O. J. Tallman of Tallman & Walker, Allentown, for appellant.
Henry L. Snyder of Snyder, Wert & Wilcox, Allentown, for appellee.
Before Rhodes, P. J., and Hirt, Reno, Dithrich, Ross and Gunther, JJ.
[ 172 Pa. Super. Page 545]
In this divorce action, brought on the ground of desertion by a 69 year-old husband against his 56 year-old wife, the master who hear the case recommended that a decree of divorce be granted, the court below dismissed the wife's exceptions and granted the divorce, and the wife has appealed to this Court.
The marriage of the parties, the second for each, took place in Allentown on December 27, 1927. They established residence in their newly-built home at 1850 Chew Street in Allentown, where they lived with plaintiff's elderly mother and his son and daughter by a previous marriage. After a year marital troubles arose and in 1932 defendant, after finding a note addressed to the plaintiff, apparently from another woman and stating times when she was free to see him, left the home and went to Philadelphia, where she procured employment. After a period of separation of approximately a year a reconciliation was effected and defendant returned to the home, where she lived with plaintiff until the date of final separation, July 31, 1947.
Plaintiff was engaged in the business of selling coal and stoves and served for four years as councilman of the city of Allentown. In autumn of 1946 he developed a heart condition and cerebral disturbance which affected his right eye, the right side of his face and his hearing, and which prevented active participation in his business for several months. At the time of the hearings he remained under the care of his physician, his health had been restored only partially, and he was still unable to take charge of his business affairs as previously.
[ 172 Pa. Super. Page 546]
Defendant prior to the marriage agreed to have plaintiff's mother and children live with the parties. She had had no children by her previous marriage and seems to have been fond of plaintiff's children but found her mother-in-law difficult at times. When her parents died, defendant in 1941 inherited a sum of money. Sometime thereafter in 1944 or 1945, she began to make definite plans to build a home in the country. She testified that she determined to procure plans 'about two years, three years' before she left the Chew Street residence. She gradually assembled articles of furniture and furnishings for the proposed home, which she stored in a third floor room. Plaintiff's son and daughter in the meantime had both married and moved to homes of their own. Defendant informed plaintiff that she had purchased a tract of land on the outskirts of Allentown as the site of the 'dream house' (so characterized according to the testimony of her daughter-in-law, Jane Sacks), and at her request plaintiff accompanied her to see it. Plaintiff testified that he knew nothing of the purchase of the land until that time. Plaintiff objected to living in the country, according to his testimony, 'but I couldn't stop her. I said she was foolish because, after all, she helped to select the building and helped to lay it out where we lived at, and we only lived twenty years there, and I don't think it's an old-fashioned home.' Plaintiff's son and daughter testified that their father had suggested that their stepmother remodel the home they then occupied rather than spend money for a new house. However, defendant proceeded to have the house constructed and when it was completed she received an offer from a prospective purchaser. Plaintiff suggested that she sell it but she retained it, and on July 31, 1947 moved into it. Plaintiff was at home during lunchtime when the moving van arrived but at that time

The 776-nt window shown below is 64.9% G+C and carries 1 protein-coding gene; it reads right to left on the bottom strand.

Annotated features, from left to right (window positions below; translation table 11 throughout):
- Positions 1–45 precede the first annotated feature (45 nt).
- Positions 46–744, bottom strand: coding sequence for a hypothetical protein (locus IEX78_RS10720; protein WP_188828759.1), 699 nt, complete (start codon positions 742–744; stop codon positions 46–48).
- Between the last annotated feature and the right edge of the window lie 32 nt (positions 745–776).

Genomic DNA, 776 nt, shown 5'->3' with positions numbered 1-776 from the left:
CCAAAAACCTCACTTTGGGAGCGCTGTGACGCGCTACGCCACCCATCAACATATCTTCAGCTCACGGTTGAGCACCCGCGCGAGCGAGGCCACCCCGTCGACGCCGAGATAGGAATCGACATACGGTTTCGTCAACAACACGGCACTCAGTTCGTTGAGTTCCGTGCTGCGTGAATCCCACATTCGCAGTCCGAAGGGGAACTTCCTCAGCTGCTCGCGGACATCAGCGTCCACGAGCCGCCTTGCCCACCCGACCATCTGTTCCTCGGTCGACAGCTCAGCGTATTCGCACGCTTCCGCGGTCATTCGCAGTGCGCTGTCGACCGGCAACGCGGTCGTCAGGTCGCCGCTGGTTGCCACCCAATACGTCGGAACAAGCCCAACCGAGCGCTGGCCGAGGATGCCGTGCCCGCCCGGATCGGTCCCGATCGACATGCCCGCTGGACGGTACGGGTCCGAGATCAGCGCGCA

[ 172 Pa. Super. Page 547]
made no effort to prevent the moving or persuade defendant to remain.
Our Divorce Law, Act of May 2, 1929, P.L. 1237, § 10 as amended, 23 P.S. § 10, provides that an innocent and injured spouse may secure a divorce whenever it shall be judged that the other spouse 'Shall have committed wilful and malicious desertion, and absence from the habitation of the injured and innocent spouse, without a reasonable cause, for and during the term and space of two years * * *.' That defendant intended to remove from the matrimonial domicile is crystal clear. Having lived apart from her husband for the required statutory period, the burden was upon her to prove consent or a reasonable cause for her withdrawal from the matrimonial domicile. Mertz v. Mertz, 119 Pa. Super. 538, 180 A. 708. Defendant has based her defense on both these grounds. She contends that the separation was consensual because plaintiff at the time of actual moving failed to plead with her to remain. However, silent acquiescence is not consent; such negative evidence does not satisfy the legal requirement that there must be proof of some affirmative conduct amounting to participation in the separation. Hochberg v. Hochberg, 166 Pa. Super. 306, 70 A.2d 864. Perhaps in an effort to qualify under this latter head, defendant points to plaintiff's gift to her ...